How to Project Manage Your Digital Marketing Campaigns

Is your organization failing to close the gaps between strategy and execution?

If you answered “yes” to yourself, then you aren’t alone…

The truth is many small businesses or agencies put in a great deal of effort brainstorming and planning a beautiful digital marketing campaign, only for that plan to go nowhere. Most projects and plans fail due to poor planning or lack of execution. It might be relatively easy for a team of marketers to build a digital marketing campaign, but organizing and executing it is a little different.

In the book, 4 Disciplines of Execution, also nicknamed “4DX”, the author details that accountability is the first rule of execution.

In our experience, executing a digital marketing campaign requires careful coordination, a project management framework, and an experienced PM driving all of it, who also knows how to work with creative teams.

In this article, we will explain how and why to project manage your digital marketing campaign to ensure that your campaign launches on time and yields the best results.

The Concept of Project-Based Marketing

We have seen too many clients make the same mistake: approaching their marketing efforts as a “quick fix” rather than looking at it as a long-term project that is properly aligned with organizational goals and initiatives. In our experience, developing a strategic project plan based on your business’ culture and needs, goals, direction, and that is also aligned with your overall marketing strategy will not only get more projects done but will deliver more desirable results.

How to Develop and Project Manage a Strategic Marketing Plan and Execution Model

Step 1: Determine Objectives, Goals, and Success Metrics

You can’t very well jump ahead with a project or marketing plan or strategy without first taking time to think about your goals and objectives, or even how you are going to measure whether or not the project or campaign was a success. We see this all too often—many marketing teams and executives rush to throw together a marketing plan without, A) taking the time to think through the purpose, B) how to determine whether or not campaign execution was a success or not.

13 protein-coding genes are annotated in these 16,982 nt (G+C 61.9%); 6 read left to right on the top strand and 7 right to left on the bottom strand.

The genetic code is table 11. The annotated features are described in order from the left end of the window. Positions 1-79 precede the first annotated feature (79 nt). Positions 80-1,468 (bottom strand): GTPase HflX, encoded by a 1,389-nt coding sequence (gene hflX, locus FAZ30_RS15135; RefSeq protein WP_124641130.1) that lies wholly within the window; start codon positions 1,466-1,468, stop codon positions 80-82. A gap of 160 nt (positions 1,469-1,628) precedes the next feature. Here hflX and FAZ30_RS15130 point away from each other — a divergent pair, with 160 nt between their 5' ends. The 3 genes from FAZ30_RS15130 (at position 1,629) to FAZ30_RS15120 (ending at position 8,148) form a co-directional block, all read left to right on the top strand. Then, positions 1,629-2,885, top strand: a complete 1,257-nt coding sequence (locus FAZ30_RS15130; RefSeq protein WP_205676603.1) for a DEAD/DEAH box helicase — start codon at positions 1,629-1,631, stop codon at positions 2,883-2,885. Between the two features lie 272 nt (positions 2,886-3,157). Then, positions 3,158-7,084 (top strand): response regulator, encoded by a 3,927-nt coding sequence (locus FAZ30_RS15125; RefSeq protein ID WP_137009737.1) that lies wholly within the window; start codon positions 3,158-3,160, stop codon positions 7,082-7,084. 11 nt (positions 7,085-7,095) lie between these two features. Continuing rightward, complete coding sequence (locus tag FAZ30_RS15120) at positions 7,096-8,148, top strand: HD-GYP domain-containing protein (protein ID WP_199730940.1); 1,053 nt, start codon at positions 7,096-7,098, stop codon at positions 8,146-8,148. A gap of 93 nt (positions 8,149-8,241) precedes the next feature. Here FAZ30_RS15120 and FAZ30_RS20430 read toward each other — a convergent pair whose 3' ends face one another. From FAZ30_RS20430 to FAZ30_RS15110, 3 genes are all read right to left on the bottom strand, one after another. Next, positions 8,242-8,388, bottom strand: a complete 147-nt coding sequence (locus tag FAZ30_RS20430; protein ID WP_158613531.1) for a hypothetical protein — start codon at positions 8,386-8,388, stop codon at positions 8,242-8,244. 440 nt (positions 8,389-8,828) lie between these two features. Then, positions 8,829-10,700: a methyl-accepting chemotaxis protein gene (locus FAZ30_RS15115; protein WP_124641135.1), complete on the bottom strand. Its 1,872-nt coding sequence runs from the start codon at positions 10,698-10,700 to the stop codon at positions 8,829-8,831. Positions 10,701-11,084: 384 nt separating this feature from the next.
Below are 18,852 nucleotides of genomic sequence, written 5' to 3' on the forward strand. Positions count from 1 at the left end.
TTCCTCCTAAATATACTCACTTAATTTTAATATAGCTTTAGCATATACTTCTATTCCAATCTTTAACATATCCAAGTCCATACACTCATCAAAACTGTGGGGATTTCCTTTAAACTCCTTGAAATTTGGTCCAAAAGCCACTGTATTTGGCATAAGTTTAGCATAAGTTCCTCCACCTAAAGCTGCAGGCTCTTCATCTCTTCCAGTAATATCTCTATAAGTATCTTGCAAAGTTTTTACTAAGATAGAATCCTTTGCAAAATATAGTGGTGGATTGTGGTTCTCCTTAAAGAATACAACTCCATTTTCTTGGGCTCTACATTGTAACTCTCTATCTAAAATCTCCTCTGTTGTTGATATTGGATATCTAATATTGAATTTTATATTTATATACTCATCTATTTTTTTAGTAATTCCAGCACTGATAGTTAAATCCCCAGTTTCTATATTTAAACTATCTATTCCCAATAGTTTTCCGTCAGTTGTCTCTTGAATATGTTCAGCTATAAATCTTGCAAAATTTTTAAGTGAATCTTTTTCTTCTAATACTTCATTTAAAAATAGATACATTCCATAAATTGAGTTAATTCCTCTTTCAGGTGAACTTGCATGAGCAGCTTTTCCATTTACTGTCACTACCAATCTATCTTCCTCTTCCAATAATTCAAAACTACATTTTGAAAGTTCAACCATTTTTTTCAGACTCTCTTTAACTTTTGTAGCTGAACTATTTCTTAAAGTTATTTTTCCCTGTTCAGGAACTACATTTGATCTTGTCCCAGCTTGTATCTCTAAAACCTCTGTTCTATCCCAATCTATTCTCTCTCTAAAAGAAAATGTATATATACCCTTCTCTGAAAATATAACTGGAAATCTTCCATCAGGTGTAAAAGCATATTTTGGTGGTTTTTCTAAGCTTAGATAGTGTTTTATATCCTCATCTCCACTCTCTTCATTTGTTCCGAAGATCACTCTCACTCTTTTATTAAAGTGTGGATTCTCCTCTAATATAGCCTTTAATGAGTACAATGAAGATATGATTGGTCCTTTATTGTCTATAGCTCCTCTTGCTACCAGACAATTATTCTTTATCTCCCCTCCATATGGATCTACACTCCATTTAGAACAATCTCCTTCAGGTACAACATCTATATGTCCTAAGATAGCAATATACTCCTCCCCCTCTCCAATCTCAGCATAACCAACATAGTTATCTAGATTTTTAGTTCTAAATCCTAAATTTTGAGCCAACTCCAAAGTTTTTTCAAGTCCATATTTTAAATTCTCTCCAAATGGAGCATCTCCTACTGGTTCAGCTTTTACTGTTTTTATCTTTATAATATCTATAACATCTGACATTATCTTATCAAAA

To ensure you and your team avoid this, take the time to ask yourself these questions:

  • What are you trying to accomplish with this project?

  • What are the goals?

  • What are the challenges you are trying to solve?

  • How are you currently managing projects?

  • What do your current systems look like?

When setting goals and planning projects, follow the SMART formula to ensure that goals are realistic, attainable, relevant, and timely. Above all, goals should be in line with high-level organizational goals and direction.

Step 2: Resource Allocation and Management

One common mistake many businesses make is not fully assessing resources. In fact, more than 40 percent of certified project management professionals (PMPs) indicated that resource management and resource optimization are their top project management challenges today.

If companies and teams don’t take the time to fully assess their resources and determine whether or not their resources even have the time, availability, or capability to work on a project, then quality, execution, and even on-time delivery all suffer.

Therefore, when planning a marketing project, it’s important to assess the following:

  • What and who are our resources?